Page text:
Smith v. Thompson

Filing 15

DECISION AND ORDER denying Petitioners request for a writ of habeas corpus (Docket No. 1). (Clerk to close case.) Copy of Decision and Order sent by first class mail to Petitioner. Signed by Hon. Michael A. Telesca on 10/31/17. (JMC)-CLERK TO FOLLOW UP-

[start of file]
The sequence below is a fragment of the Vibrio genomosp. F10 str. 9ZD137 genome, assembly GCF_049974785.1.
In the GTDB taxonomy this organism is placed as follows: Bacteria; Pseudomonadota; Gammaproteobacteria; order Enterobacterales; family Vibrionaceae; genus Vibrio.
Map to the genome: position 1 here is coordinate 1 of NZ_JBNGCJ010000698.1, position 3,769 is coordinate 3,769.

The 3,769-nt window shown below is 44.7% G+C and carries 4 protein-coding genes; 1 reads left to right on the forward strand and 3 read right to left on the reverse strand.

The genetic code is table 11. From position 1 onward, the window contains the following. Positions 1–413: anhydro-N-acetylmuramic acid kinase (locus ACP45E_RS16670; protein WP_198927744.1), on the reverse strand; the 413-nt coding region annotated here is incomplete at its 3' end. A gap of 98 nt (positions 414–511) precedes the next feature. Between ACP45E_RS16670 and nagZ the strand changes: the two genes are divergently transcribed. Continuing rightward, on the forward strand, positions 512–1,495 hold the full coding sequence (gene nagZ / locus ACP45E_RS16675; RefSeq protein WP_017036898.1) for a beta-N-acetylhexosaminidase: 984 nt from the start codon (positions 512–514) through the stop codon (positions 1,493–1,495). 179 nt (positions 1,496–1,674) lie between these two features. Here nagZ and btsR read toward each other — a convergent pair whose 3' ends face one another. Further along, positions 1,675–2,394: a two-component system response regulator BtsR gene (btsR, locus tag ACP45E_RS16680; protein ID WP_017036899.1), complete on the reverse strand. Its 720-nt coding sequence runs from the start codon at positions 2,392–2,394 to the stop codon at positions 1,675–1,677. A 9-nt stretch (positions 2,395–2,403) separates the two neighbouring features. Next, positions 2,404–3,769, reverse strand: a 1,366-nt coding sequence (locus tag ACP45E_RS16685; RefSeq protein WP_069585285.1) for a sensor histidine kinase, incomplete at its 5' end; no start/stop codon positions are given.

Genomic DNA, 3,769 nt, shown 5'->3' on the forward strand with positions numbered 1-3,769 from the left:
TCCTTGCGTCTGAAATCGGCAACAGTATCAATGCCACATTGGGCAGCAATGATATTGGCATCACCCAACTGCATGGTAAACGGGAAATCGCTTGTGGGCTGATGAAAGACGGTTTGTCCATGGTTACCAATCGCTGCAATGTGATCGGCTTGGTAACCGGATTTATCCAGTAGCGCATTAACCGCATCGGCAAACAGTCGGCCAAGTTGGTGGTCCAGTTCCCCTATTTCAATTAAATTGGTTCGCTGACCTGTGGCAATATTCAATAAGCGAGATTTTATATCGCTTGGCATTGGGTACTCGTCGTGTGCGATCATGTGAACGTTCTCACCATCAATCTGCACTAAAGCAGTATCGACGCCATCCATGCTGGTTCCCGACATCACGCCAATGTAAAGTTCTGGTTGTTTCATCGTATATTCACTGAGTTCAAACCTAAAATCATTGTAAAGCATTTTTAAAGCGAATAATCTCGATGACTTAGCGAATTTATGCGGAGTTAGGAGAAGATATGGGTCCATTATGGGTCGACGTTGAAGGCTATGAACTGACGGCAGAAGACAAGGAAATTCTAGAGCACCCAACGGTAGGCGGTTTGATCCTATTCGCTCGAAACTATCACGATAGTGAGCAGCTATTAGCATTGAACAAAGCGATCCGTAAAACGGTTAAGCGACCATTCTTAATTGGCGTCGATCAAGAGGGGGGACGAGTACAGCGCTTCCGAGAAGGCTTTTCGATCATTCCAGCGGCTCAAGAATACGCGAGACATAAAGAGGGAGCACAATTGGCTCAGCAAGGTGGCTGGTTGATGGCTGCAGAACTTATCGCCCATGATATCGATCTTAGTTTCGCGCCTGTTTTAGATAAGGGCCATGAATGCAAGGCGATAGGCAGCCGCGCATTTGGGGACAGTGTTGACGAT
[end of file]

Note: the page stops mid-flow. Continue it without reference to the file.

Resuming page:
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UNITED STATES DISTRICT COURT WESTERN DISTRICT OF NEW YORK RIAN T. SMITH, Petitioner, No. 1:15-cv-00712 -vJAMES THOMPSON, Superintendent of Collins Correctional Facility DECISION AND ORDER Respondent. I. Introduction Pro se petitioner Rian T. Smith (“Petitioner”), an inmate confined at Collins Correctional Facility has petitioned this Court for a writ of habeas corpus pursuant to 28 U.S.C. § 2254 (“2254”). On May 3, 2012, Petitioner was convicted by guilty plea in New York State, Niagara County Court (Morinello, J.) of one count of criminal possession of a controlled substance in the fifth degree. He is currently serving a second felony offender sentence of four years’ imprisonment, to be followed by two years of post-release supervision. For the reasons set forth below, habeas relief is denied and the petition is dismissed. II. Factual Background and Procedural History A. The Arrest On November 26, 2011, police officers executing a search warrant on a Niagara Falls apartment searched Petitioner and seized cocaine from his front pants pocket. (SR16.) The warrant did not include Petitioner’s name, but he was “present” during the search. (Id.) Police charged Petitioner by felony complaint with third- and fourth-degree criminal possession of a controlled substance, class B and C felonies, respectively. (SR1-2.) On March 22, 2012, Petitioner waived indictment and consented to being charged by a Superior Court Information with one count of third-degree criminal possession of a controlled substance. B. The Guilty Plea On May 3, 2012, the County Court (Morinello, J.) found that Petitioner’s admitted history of substance abuse had been a contributing factor to his criminal behavior, and that he was eligible for the judicial diversion program. (P. 4.) In order to participate, Petitioner would be required to plead guilty to fifth-degree criminal possession of a controlled substance and to waive his right to appeal. Petitioner agreed to participate in the program, and agreed to the foregoing conditions. (P. 4-5, 8, 10-11, 14-15.) Prior to Petitioner entering his guilty plea, Defense counsel confirmed that the People had provided sufficient discovery to enable him to advise Petitioner adequately, and he indicated that there was no defense to the charges. (P. 15.) Petitioner confirmed that he had sufficient time to speak with his attorney and that he was satisfied with counsel’s services. (P. 12-14.) The County Court directed defense counsel to review the judicial diversion program’s contract with Petitioner. (P. 17.) The County Court explained the -2- contract to Petitioner as well, specifically highlighting that the promised sentence would be based on whether Petitioner successfully completed the program. The contract required that Petitioner remain in drug treatment and lead a law-abiding life. (SR-97.) Under the contract’s terms, Petitioner agreed to plead guilty to fifth-degree criminal possession of a controlled substance. In exchange for Petitioner’s successful completion of the program, the County Court would allow Petitioner to withdraw his felony guilty plea and plead guilty to a misdemeanor in exchange for a conditional discharge. If Petitioner failed to complete the program, the County Court promised to sentence him, as a second felony offender, to a determinate prison term of four years followed by two years of post-release supervision. Petitioner confirmed that he understood the contract and signed it. (P. 14-15, 17-18.) Since the terms of the plea bargain also required Petitioner to waive his right to appeal, the County Court explained that by signing the appeal waiver, Petitioner was giving up his right to appeal all issues other than his constitutional rights to a speedy trial, to challenge his competency and to challenge the imposition of an illegal sentence. (P. 8.) The County Court further explained that Petitioner was also giving up his right to ask for relief by means of a motion under New York Criminal Procedure Law (“C.P.L.”) Article 330 or 440. (P. 8-9.) Petitioner confirmed that his attorney had explained the waiver to him and Petitioner signed it -3- in open court. (P. 9.) Next to Petitioner’s signature was a pre-printed statement acknowledging that he was signing the waiver “freely and voluntarily, after having consulted with [his] attorney.” (P. 8-10; SR-96.) The County Court found that Petitioner knowingly executed the waiver. (P. 10.) With regard to the knowing, intelligent, and voluntary nature of his plea, Petitioner confirmed that no one, including his attorney, had threatened or forced him in any way to plead guilty and that he was pleading guilty freely and voluntarily. (P. 14.) Petitioner also confirmed that he understood that he was giving up his right to a jury trial, at which the People would have to prove his guilt beyond a reasonable doubt. (P. 13-14.) C. The Sentencing After Petitioner violated the terms of the appeal several times, the County Court removed Petitioner from the diversion program. The County Court sentenced him on November 29, 2012, as a second felony offender, to a determinate prison term of four years plus two years of post-release supervision. (S. at 11.) On November 17, 2012, prior to sentencing, Petitioner filed, pro se, an “Informal Request for 440 motion pursuant to CPL §440.10" along with an affidavit. (SR6-8.) In the affidavit, Petitioner averred that police violated his Fourth Amendment rights and that his counsel was ineffective for not investigating his case. (SR7.) The County Court denied the motion on the record at -4- Petitioner’s sentencing, explaining that Petitioner specifically waived his right to challenge his conviction and sentence by means of a motion pursuant to C.P.L. Articles 330 or 440 when he pleaded guilty. (S. at 2.) The County Court also denied Petitioner’s request to withdraw his guilty plea. (Id.) D. Petitioner’s Direct Appeal Petitioner timely appealed his conviction and sentence to the Appellate Division, Fourth Department, of New York State Supreme Court (the “Fourth Department”) in December 2012. (SR91.) On direct appeal, Petitioner’s appellate counsel argued that: (1) trial counsel was ineffective because he did not challenge the search warrant prior to considering a judicial diversion program, (2) Petitioner’s waiver of his right to appeal under the plea was invalid, (3) the court erred by refusing to permit Petitioner to withdraw his guilty plea, and (4) Petitioner’s sentence was harsh and excessive. (SR70-86.) Petitioner submitted a supplemental pro se brief contending that (1) his plea violated his constitutional rights, (2) the search and seizure violated the Fourth Amendment, and (3) his counsel was ineffective because he (a) coerced Petitioner into taking the plea bargain, (b) failed to conduct a reasonable investigation or move for a suppression hearing, and (c) had a conflict of interest. (SR114-32.) On November 14, 2014, the Fourth Department issued a decision unanimously affirming the judgment and specifically finding that -5- Petitioner’s claim of ineffective assistance of trial counsel lacked merit. 2014). that See People v. Smith, 122 A.D.3d 1300 (4th Dep’t The court did not specifically reach Petitioner’s argument the search and seizure violated the Fourth Amendment. Petitioner sought leave to appeal the Fourth Department’s decision in the New York Court of Appeals on the ground of ineffective assistance of counsel. (SR226.) The Fourth Department denied leave on June 29, 2015. (SR227.) E. Petitioner’s Post-Judgment Collateral Motions Petitioner filed a pro se CPL § 440.10 motion in December 2012 arguing that he was illegally searched in violation of his 4th, 5th, and 14th Amendment rights, and received ineffective assistance of trial counsel because, among other things, his attorney (1) failed to move to suppress evidence, (2) failed to investigate the search warrant, (3) failed to seek a suppression hearing, (4) coerced him into waiving his right to appeal and post-judgment review, and (5) coerced him into entering a judicial diversion program. (SR11-12, 38, 40, 44-49.) On October 30, 2013, the County Court (Morinello, J.) denied Petitioner’s claim of ineffective assistance of counsel in its entirety, concluding that Petitioner’s allegations in his affidavit were contradicted by the court record and unsupported by any other evidence. (SR61.) The County Court did not consider Petitioner’s illegal search claim. -6- Petitioner sought leave to appeal on the same grounds, but the Fourth Department denied leave. (SR62-69.) F. Petitioner’s Initial § 2254 Motion During the pendency of his direct appeal and second CPL § 440.10 motion, Petitioner filed a petition for a writ of habeas corpus pursuant to § 2254 in this Court. 1:-13-cv-00349-RJA-HBS. Smith v. Graham, No. In June 2013, before the County Court decided his second CPL § 440.10 motion, and before the Fourth Department decided his direct appeal, Respondent moved to dismiss the § 2254 petition because Petitioner’s claims were unexhausted. On March 3, 2014, the Court (Arcara, D.J.) dismissed the petition, without prejudice, pending Petitioner’s exhaustion of his state court remedies. Smith v. Graham, No. 1:-13-cv-00349-RJA-HBS (Docket 16). G. The Pending Habeas Petition In his petition and memorandum of law, both dated August 9, 2015, Petitioner appears to allege the following claims, which the Court has renumbered as follows: (1) his attorney was ineffective because he: (a) failed to investigate Fourth Amendment issues (Petition (“Pet.”) (Docket No. 1), Ground Four; (b) failed to move to suppress evidence (id.); (c) coerced him to sign a waiver of indictment (id.); (d) coerced him to sign a waiver of his right to appeal (id.); and (e) coerced him to sign the judicial diversion program contract (id.); and (2) the search and seizure was illegal -7- because the police lacked probable cause to search him (Pet., Ground Two). In connection with his search and seizure claim, Petitioner also asserts that it was unlawful because he had a legitimate expectation of privacy in the apartment searched (Pet., Ground Three). Respondent filed an answer and memorandum of law in opposition to the petition. Petitioner did not file a traverse. III. Standard of Review 28 U.S.C. § 2254 “authorizes a federal court to grant a writ only where a state holds a Petitioner in its custody in violation of ‘the Constitution or laws or treaties of the United States.’” Word v. Lord, 648 F.3d 129, 131 (2d Cir. 2011) (quoting 28 U.S.C. § 2254(a)). Because the instant petition post-dates the enactment of the Antiterrorism and Effective Death Penalty Act of 1996 (“AEDPA”), which amended 28 U.S.C. § 2254, Petitioner can obtain a writ of habeas corpus only if he can demonstrate that the state courts’ adjudication on the merits of his claims “(1) resulted in a decision that was contrary to, or involved an unreasonable application of, clearly established Federal law, as determined by the Supreme Court of the United States; or (2) resulted in a decision that was based on an unreasonable determination of the facts in light of the evidence presented in the State court proceeding.” 28 U.S.C. § 2254(d). -8- IV. Grounds Asserted in the Petition A. Ineffective Assistance of Counsel Petitioner violation argues of his that trial Sixth Amendment counsel Rights. was ineffective in In particular, he contends that counsel: (1) coerced him to sign (a) a waiver of indictment, (b) a waiver of the right to appeal, and (c) a judicial diversion program contract; (2) failed to investigate Fourth Amendment issues; and (3) failed to move to suppress evidence. Respondent argues that Petitioner’s claims that his attorney was ineffective because he coerced Petitioner to sign the appeal waiver and judicial diversion program contract lack merit. Respondent further argues that Petitioner’s Fourth Amendment claims are barred under the doctrine of Stone v. Powell, 428 U.S. 465, 481-82 (1976). 1. Legal Standard Under well-established Supreme Court authority, in order to prevail on an ineffective assistance of counsel claim a petitioner must show both that (1) his or her counsel’s performance was deficient, in that it failed to conform to an objective standard of reasonableness, and (2) that deficiency caused actual prejudice to the defense. Strickland v. Washington, 466 U.S. 668, 687 (1984). To be constitutionally deficient, the attorney’s conduct must fall “outside the wide range of professionally competent assistance.” Id. at 690. Courts judge an attorney’s performance against this standard in light of the totality of the circumstances and from the perspective of counsel at the time of trial, with every effort -9- being made to “eliminate the distorting effects of hindsight.” Id. at 689. Courts generally presume under Strickland that an attorney will render constitutionally adequate assistance and afford attorneys “a heavy measure of deference” by assuming that they will make significant decisions by exercising sound professional judgment. Id. at 691. A defendant establishes prejudice by showing that there is a “reasonable probability” that but for counsel’s deficiencies different.” 2. “A “the result of the proceeding would have been Id. at 694. Ineffective Assistance of Events Prior to Guilty Plea defendant who pleads guilty Counsel Relating unconditionally to while represented by counsel may not assert independent claims relating to events occurring prior to the entry of the guilty plea.” United States v. Coffin, 76 F.3d 494, 497 (2d Cir. 1996) (quoting Tollett v. Henderson, 411 U.S. 258, 267 (1973)). Instead, “’[h]e may only attack the voluntary and intelligent character of the guilty plea by showing that the advice he received from counsel was not within [acceptable] standards.’” Coffin, 76 F.3d at 497 (quoting Tollett, 411 U.S. at 267 (second alteration in original)). “[C]laims of ineffective assistance of counsel relating to events prior to the plea that do not impact the voluntariness of the plea do not survive a guilty plea.” Vasquez v. Parrott, 397 F.Supp.2d 452, 463 n.5 (S.D.N.Y. 2005). -10- Petitioner alleges that counsel failed to investigate violations of his Fourth Amendment rights and did not move to suppress certain evidence resulting from that violation. 4-6; Pet. Br. at 13-16. When Petitioner Pet. at raised his suppression-related allegations of ineffective assistance on direct appeal, the Fourth Department found that his contentions did “not survive [his] plea or [his] valid waiver of the right to appeal because [he] failed to demonstrate that the plea bargaining process was infected by [the] allegedly ineffective assistance or that [he] entered the plea because of [his] attorney[‘s] allegedly poor performance.” Smith, 122 A.D.3d at 1301 (alterations in original). To raise a claim of ineffective assistance of counsel related to events that occurred prior to the entry of the guilty plea, Petitioner must show that his attorney’s alleged ineffective assistance in those matters pertained to counsel’s advice regarding Petitioner’s decision whether to plead guilty. Parisi v. United States, 529 F.3d 134, 138-39 (2d Cir. 2008) (citations omitted). Here, however, Petitioner has not demonstrated a link between the errors purportedly committed by counsel prior to the plea and the allegedly involuntary nature of Petitioner’s decision to plead guilty. See Cortez v. United States, Nos. 09 CV 7220(DAB), 05 CR 55(DAB), 2011 WL 666245, at *6 (S.D.N.Y. Feb. 10, 2011) (“While the purported ineffectiveness regarding the pre-plea of [§ issues may 2255] have Petitioner’s changed counsel Petitioner’s strategic bargaining position, Petitioner has not connected the -11- purported ineffectiveness with the knowing and voluntary nature of his decision to plead guilty.”) (citing Parisi, 529 F.3d 138-39). Because the instant claims do not relate to the voluntariness of the plea itself, Parisi bars this Court from review. See, e.g., Cobb v. Unger, No. 09-CV-0491, 2013 U.S. Dist. LEXIS 31572, at *14-15 (W.D.N.Y. Mar. 5, 2013) (holding petitioner’s voluntary guilty plea waived ineffective assistance of counsel claim alleging counsel failed file pretrial motions or properly investigate case). 3. Petitioner’s Allegedly Coerced Waiver of Certain Rights Petitioner also argues that counsel “coerced [him] into signing a Waiver of Appeal, Post-Judgment Review Rights, and a Judicial Diversion Contract.” Pet. at 5; Pet. Br. at 4. When Petitioner raised the issue of trial counsel’s alleged coercion on direct appeal to the Fourth Department, that court concluded that the “County Court’s plea colloquy and defendant’s execution of a written waiver of the right to appeal demonstrate that defendant’s waiver of the right to appeal was a knowing and voluntary choice,” and “defendant was adequately apprised . . . that the right to appeal is separate and distinct from those rights automatically forfeited upon a plea of guilty.’” (alteration in original; internal Smith, 122 A.D.3d at 1301 quotation marks omitted). Petitioner also raised these arguments in his second CPL § 440.10 Motion. (SR44.) On October 30, 2013, the County Court denied that motion “in all respects.” The County Court specifically found that -12- the plea minutes contradicted Petitioner’s claims that his attorney coerced him to plead guilty and did not explain the appeal waiver. (SR-59.) Petitioner sought leave to appeal “each and every part” of the County Court’s order. (SR-62-67.) On December 19, 2013, the Appellate Division, Fourth Department, denied leave to appeal. (SR-69.) Where a Petitioner claims that counsel was ineffective in recommending a guilty plea, “in order to satisfy the ‘prejudice’ requirement, the [Petitioner] must show that there is a reasonable probability that, but for counsel’s errors, he would not have pleaded guilty and would have insisted on going to trial.” Lockhart, 474 U.S. 52, 59 (1985). Hill v. Significantly, Petitioner does not provide any factual explanation as to how his counsel coerced him into signing the diversion contract and waiving his right to appeal and to post-judgment review. trial counsel explained the waivers Both the County Court and to him, and Petitioner confirmed that he had no questions and that he was signing the waivers “freely and voluntarily,” after having consulted with his attorney. (P. 8-10; SR96.) Because nothing in the record supports Petitioner’s assertion that counsel coerced Petitioner, his claims of coercion are therefore denied. 4. Petitioner’s Unexhausted Ineffective Assistance of Counsel Claim Petitioner’s claim that counsel was ineffective because he coerced him to sign a waiver of indictment is unexhausted because -13- Petitioner has never raised it in state court. Since the claim is apparently based on matters outside the record, Petitioner should have raised it in a C.P.L. § 440.10 motion. See, e.g., Alston v. Donnelly, 461 F. Supp. 2d 112, 123 (W.D.N.Y. 2006) (“When a claim, such as ineffective assistance of trial counsel, is based on matters dehors the record, New York courts do not require a defendant to raise it on direct appeal; rather, a collateral motion under C.P.L. § 440.10 is the general avenue for pursuing such a claim.”) (citations omitted). Petitioner here may still file such a motion, but this Court declines to stay these proceedings pending such a motion because the unexhausted ineffective assistance claim is plainly meritless. See Rhines v. Weber, 544 U.S. 269, 277 (2005) (“[T]he district court would abuse its discretion if it were to grant [the petitioner] a stay when his unexhausted claims are plainly meritless”). Pursuant to AEDPA, a district court now has the discretion to deny (but not grant) habeas petitions containing unexhausted claims. See 28 U.S.C. § 2254(b)(2) (“An application for a writ of habeas corpus may be denied on the merits, notwithstanding the failure of the applicant to exhaust the remedies available in the courts of the state.”). Here, the Court finds that reliance on 28 U.S.C. § 2254(b)(2) “is appropriate” given that the claim is “unquestionably meritless,” and its “lack of merit is not subject to debate by reasonable jurists.” Mills v. Lempke, No. 11-CV-0440 -14- MAT, 2013 WL 435477, at *5 (W.D.N.Y. Feb. 4, 2013) (citations omitted). At the plea hearing, Petitioner stated under oath that he had discussed the waiver with his attorney and understood that by signing it, he was giving up his right to have the People present his case to a grand jury, to testify before the grand jury, and to have the grand jury determine whether to indict him. (March 22, 2015 Transcript at 4-5.) These statements by Petitioner, made under oath and in open court, “belie [his] claims of coercion, duress, threats, involuntariness, fraud, manipulation, and misrepresentation.” Montstream v. Sup’t, Bedford Hills Corr. Fac., No. 06-CV-0787 RJA VEB, 2011 WL 284461, at *6 (W.D.N.Y. Jan. 4, 2011) (citing Blackledge v. Allison, 431 U.S. 63, 71-74 (1977)), rep. and rec. adopted, 2011 WL 283252 (W.D.N.Y. Jan. 25, 2011), aff’d, 486 F. App’x 164 (2d Cir. 2012). Accordingly, Petitioner’s ineffective assistance of counsel claims relating to events prior to his guilty plea are dismissed in their entirety. B. Illegal Search and Seizure Petitioner also contends that, in searching his person and apartment, police (1) violated his legitimate expectation of privacy (2) acted without probable case, and (3) violated his “Fourth, Fifth, and Fourteenth Amendment’s Equal Protection and Due Process Clauses” because of a violation of the “exclusionary rules.” Pet. at 6-7; Pet. Br. at 6-12. -15- Petitioner’s challenges to his search based on a legitimate expectation of privacy, the exclusionary rule, and probable cause, are Fourth Amendment claims. Although raised by Petitioner in his direct appeal and second CPL § 440.10 motion, state courts have failed to adjudicate the claims. AEDPA’s deferential standard does not apply where a petitioner has presented a claim to a state habeas court but the state court failed to adjudicate it; in such case, a federal district court would normally address the claim de novo. Borcyk v. Lempke, No. 10-CV-6137 MAT, 2012 WL 1252634, at *9 (W.D.N.Y. Apr. 13, 2012) (citing Cone v. Bell, 556 U.S. 449, 472 (2009) (“Because the Tennessee courts did not reach the merits of Cone’s [habeas] claim, federal habeas review is not subject to the deferential standard that applies under AEDPA to ‘any claim that was adjudicated on the merits in State court proceedings.’ 28 U.S.C. § 2254(d). Instead, the claim is reviewed de novo.”)). However, because these claims are Fourth Amendment claims which cannot be reviewed on the merits in this habeas proceeding under the doctrine of Stone v. Powell, the appropriate standard of review is immaterial. “Where the State has provided an opportunity for full and fair litigation of a Fourth Amendment claim, a state prisoner may not be granted habeas corpus relief on the ground that evidence obtained in an unconstitutional search or seizure was introduced at his trial.” out two Stone, 428 U.S. at 494. exceptions wherein “The Second Circuit has carved federal -16- habeas review might be warranted: (1) “[i]f the state provides no corrective procedures at all to redress Fourth Amendment violations,” or (2) if “the state provides the process but in fact the defendant is precluded from utilizing it by reason of an unconscionable breakdown in that process.” Gates v. Henderson, 568 F.2d 830, 840 (2d Cir. 1977). A state provides “full and fair opportunity” to litigate a Fourth Amendment claim by providing a “‘statutory mechanism’ for suppression of evidence tainted by an unlawful search and seizure.” McPhail v. Warden, Attica Corr. Facility, 707 F.2d 67, 69 (2d Cir. 1983). Here, New York clearly affords defendants the requisite corrective procedures. See Capellan v. Riley, 975 F.2d 67, 70 (2d Cir. 1992) (noting federal courts have approved New York’s procedure for adequate). litigating It matters Fourth not Amendment whether claims Petitioner advantage of the state’s corrective procedures. Circuit has noted, Stone requires only as facially actually took As the Second that “the state have provided the opportunity to the state prisoner for full and fair litigation of the Fourth Amendment claim.” Gates, 568 F.2d at 839 (emphasis added). Stone thus bars Petitioner’s claim from habeas review. Petitioner also challenges his search as a violation of the Equal Protection and Due Process Clauses of the Fifth and Fourteenth Amendments. It is clear, however, that the basis of his claim is that the search violated his Fourth Amendment rights. “Attempts to find other names for that claim will not make it any -17- more cognizable in the context of a federal habeas petition.” Herrera v. Kelly, 667 F. Supp. 963, 970 (E.D.N.Y. 1987) (holding that habeas petitioner’s attempt to re-label Fourth Amendment violation as due process and equal protection violations unavailing under Stone); see also Graham v. Connor, 490 U.S. 386, 395 (1989) (“Because the Fourth Amendment provides an explicit textual source of constitutional intrusive protection governmental against conduct, that this sort Amendment, of not physically the more generalized notion of ‘substantive due process,’ must be the guide for analyzing these claims.”). Therefore, the analysis above under Stone equally applies to bar Petitioner’s challenge to his search on Fifth and Fourteenth Amendment grounds. Gilmore v. Marks, 799 F.2d 51, 57 (3d Cir. 1986) (“Even though due process violations, unlike some Fourth Amendment violations, are cognizable in a habeas proceeding in federal court, petitioner may not cloak his or her Fourth Amendment claim in due process clothing to circumvent Stone v. Powell.” (citations omitted)). Because Stone bars Petitioner’s claims attacking the lawfulness of the search and seizure under the Fourth Amendment, the Court need not address Respondent’s alternative argument that these claims are precluded under Tollett v. Henderson based on Petitioner’s voluntary guilty plea. -18- V. Conclusion For the foregoing reasons, Petitioner’s request for a writ of habeas corpus (Docket No. 1) is denied. Because Petitioner has failed of to make constitutional a substantial right, see 28 showing U.S.C. § the denial 2253(c)(2), the of a Court declines to issue a certificate of appealability. The Petition is dismissed in its entirety, and the Clerk of Court is directed to close this case. ALL OF THE ABOVE IS SO ORDERED. S/Michael A. Telesca _____________________________________ HON. MICHAEL A. TELESCA United States District Judge Dated: October 31, 2017 Rochester, New York -19-